The Global Supply Chain and Logistics Management specialization is a joint exchange program between the UBC Sauder School of Business, Copenhagen Business School, and Chinese University of Hong Kong in Shenzhen. With increasing demand for graduates trained in supply chain and logistics management, the program leverages the strengths of all three institutions in this area. Students from all three institutions complete specialization courses unique to each partner institution, together in a common cohort.
Entry to this specialization is by application only, with limited enrolment. The application process occurs in Year 2. Transfer students to Year 3 of the BCom program are not eligible to apply.
- 6 credits of courses taken at Copenhagen Business School: Logistics Clusters, Supply Chain Risk Management
- 6 credits of courses taken at UBC Sauder School of Business: Data Visualization and Business Analytics, Quantitative Policy Analysis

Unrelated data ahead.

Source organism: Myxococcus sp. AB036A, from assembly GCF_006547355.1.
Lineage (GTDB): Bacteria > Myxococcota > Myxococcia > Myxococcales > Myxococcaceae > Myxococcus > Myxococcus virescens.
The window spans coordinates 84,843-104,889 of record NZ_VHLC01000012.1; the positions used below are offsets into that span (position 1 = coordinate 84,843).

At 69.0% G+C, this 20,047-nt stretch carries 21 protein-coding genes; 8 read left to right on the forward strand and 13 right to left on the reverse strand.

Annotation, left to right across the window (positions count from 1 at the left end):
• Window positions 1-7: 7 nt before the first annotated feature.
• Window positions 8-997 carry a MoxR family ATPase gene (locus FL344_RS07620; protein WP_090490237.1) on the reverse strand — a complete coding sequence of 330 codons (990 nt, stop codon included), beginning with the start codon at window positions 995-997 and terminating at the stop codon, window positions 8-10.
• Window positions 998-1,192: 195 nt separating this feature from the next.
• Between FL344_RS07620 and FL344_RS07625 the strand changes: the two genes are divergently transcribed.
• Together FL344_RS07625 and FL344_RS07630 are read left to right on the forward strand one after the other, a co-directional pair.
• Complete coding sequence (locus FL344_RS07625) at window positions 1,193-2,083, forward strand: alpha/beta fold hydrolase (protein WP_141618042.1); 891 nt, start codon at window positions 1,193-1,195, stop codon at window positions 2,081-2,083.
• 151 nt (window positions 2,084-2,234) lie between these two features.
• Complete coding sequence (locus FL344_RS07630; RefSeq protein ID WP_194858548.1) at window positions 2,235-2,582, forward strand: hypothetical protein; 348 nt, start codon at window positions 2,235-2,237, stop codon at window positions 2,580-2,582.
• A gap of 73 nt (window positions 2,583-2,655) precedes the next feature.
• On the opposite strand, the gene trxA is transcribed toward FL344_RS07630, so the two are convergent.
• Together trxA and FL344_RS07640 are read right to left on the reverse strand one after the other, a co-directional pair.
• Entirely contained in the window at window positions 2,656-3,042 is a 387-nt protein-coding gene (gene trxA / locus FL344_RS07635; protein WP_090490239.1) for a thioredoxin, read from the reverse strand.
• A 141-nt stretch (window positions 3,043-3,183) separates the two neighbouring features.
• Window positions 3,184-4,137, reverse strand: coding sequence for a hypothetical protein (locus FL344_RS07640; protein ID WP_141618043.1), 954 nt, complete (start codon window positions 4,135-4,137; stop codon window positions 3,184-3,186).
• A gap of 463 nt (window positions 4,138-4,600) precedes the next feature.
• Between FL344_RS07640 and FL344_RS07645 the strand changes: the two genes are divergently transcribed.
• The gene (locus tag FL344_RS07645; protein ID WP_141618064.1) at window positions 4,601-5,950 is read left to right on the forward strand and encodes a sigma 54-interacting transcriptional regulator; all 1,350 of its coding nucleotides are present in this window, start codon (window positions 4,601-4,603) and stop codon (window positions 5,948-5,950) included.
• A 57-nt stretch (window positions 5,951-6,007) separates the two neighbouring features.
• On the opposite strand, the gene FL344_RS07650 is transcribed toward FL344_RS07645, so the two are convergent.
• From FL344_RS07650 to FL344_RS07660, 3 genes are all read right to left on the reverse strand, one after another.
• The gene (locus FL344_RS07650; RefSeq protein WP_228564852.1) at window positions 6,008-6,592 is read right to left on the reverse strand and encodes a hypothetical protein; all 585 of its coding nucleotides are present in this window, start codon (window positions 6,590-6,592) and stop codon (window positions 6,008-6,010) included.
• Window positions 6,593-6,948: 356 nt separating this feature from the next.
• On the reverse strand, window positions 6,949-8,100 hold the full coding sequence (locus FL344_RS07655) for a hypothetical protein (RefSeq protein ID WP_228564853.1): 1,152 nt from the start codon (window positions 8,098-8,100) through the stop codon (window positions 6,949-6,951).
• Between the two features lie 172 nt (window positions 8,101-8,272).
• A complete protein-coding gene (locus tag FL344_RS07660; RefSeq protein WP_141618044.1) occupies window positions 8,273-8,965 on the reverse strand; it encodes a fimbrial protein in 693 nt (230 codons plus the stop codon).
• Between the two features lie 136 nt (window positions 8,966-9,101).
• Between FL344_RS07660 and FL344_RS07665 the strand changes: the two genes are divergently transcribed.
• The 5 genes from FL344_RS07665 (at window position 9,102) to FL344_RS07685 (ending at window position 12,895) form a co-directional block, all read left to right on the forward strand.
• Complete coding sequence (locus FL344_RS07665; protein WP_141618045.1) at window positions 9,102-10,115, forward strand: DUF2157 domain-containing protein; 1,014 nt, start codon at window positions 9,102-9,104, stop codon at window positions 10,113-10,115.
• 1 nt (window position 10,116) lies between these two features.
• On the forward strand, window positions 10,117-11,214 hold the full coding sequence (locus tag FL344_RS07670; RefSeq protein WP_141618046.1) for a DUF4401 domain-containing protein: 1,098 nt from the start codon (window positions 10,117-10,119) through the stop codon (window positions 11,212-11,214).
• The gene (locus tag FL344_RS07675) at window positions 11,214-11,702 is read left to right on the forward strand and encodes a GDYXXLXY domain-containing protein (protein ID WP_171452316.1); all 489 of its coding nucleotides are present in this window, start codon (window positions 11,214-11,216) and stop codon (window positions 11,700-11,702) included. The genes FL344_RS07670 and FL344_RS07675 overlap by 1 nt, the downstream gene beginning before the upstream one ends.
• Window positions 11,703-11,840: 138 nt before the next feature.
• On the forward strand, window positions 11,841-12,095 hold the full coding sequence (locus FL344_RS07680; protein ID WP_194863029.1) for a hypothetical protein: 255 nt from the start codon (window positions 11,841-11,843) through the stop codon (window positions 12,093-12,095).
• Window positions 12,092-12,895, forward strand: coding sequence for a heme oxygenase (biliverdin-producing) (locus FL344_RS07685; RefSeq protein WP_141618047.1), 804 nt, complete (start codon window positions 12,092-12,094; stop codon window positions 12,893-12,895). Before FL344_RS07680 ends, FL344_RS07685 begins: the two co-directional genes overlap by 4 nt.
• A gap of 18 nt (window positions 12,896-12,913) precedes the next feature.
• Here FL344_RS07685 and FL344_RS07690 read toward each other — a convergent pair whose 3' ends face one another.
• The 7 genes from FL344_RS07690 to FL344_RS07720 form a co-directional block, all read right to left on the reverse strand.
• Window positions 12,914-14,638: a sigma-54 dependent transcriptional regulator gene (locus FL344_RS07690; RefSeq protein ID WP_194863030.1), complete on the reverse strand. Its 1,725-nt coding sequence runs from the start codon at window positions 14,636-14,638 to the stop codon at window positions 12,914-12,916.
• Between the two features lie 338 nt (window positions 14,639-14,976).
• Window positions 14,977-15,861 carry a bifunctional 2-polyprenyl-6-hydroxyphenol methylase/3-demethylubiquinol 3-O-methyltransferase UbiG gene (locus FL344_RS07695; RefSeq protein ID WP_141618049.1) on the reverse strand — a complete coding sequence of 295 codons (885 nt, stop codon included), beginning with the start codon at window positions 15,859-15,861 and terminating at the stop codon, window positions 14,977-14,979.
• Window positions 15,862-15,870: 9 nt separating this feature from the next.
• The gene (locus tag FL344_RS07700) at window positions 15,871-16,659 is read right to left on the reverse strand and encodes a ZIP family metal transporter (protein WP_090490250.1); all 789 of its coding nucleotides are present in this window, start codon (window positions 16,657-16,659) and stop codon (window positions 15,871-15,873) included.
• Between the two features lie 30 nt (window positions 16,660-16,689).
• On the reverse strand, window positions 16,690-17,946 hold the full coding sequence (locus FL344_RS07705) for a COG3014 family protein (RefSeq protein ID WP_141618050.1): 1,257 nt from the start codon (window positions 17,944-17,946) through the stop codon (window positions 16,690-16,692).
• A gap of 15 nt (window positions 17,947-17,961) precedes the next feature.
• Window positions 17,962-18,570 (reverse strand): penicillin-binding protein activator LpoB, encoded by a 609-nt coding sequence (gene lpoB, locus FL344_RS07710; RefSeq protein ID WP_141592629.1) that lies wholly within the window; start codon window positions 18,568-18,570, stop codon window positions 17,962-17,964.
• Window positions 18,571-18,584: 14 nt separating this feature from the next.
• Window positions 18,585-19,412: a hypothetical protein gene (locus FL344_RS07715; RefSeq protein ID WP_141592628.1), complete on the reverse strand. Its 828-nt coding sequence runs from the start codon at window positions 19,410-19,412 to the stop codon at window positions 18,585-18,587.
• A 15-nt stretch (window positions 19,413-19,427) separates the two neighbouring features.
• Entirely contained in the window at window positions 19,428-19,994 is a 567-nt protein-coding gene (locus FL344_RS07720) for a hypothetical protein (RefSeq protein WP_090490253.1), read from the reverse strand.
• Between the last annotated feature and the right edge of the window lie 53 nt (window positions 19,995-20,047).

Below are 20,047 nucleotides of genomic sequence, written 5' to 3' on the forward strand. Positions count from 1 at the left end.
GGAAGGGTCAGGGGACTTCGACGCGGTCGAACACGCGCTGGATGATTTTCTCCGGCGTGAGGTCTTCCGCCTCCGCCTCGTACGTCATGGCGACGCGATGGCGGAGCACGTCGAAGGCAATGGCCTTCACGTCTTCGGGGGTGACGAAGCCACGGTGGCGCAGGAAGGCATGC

- 6 credits of courses taken at Chinese University of Hong Kong in Shenzhen: Management of Innovation in China, Current and Regional Issues in Supply Chain and Logistics Management
All businesses must have a strategy and process for marketing their products or services. Marketing drives profits, hence is one of the core functional areas in most companies. The Marketing specialization provides students with a comprehensive background in contemporary marketing and the environmental forces affecting the marketing activities of organizations. Students learn about the social and psychological determinants of consumer behaviour and use analytical tools to study economics and statistics. Marketing graduates work in a variety of industries and settings.
- 12 credits of core Marketing courses:
- Consumer Behaviour
- Marketing Analysis
- Market Research
- Marketing Applications
- 3 credits of additional Marketing courses such as Public Relations, Digital Marketing, Brand Management, Sustainability Marketing
Logistics is the flow of goods, information, and money throughout an organization and encompasses aspects of finance, marketing, and accounting. Students in the Operations and Logistics specialization learn about the efficiency and effectiveness of various transportation alternatives, warehousing and distribution, supply chain management and performance and inventory measurement techniques. Graduates of this specialization are prepared for careers in logistics functions in manufacturing and distribution firms, and government departments at every level as well as with carriers.
- 6 credits of core Operations and Logistics courses:
- Service Operations
- Supply-Chain Management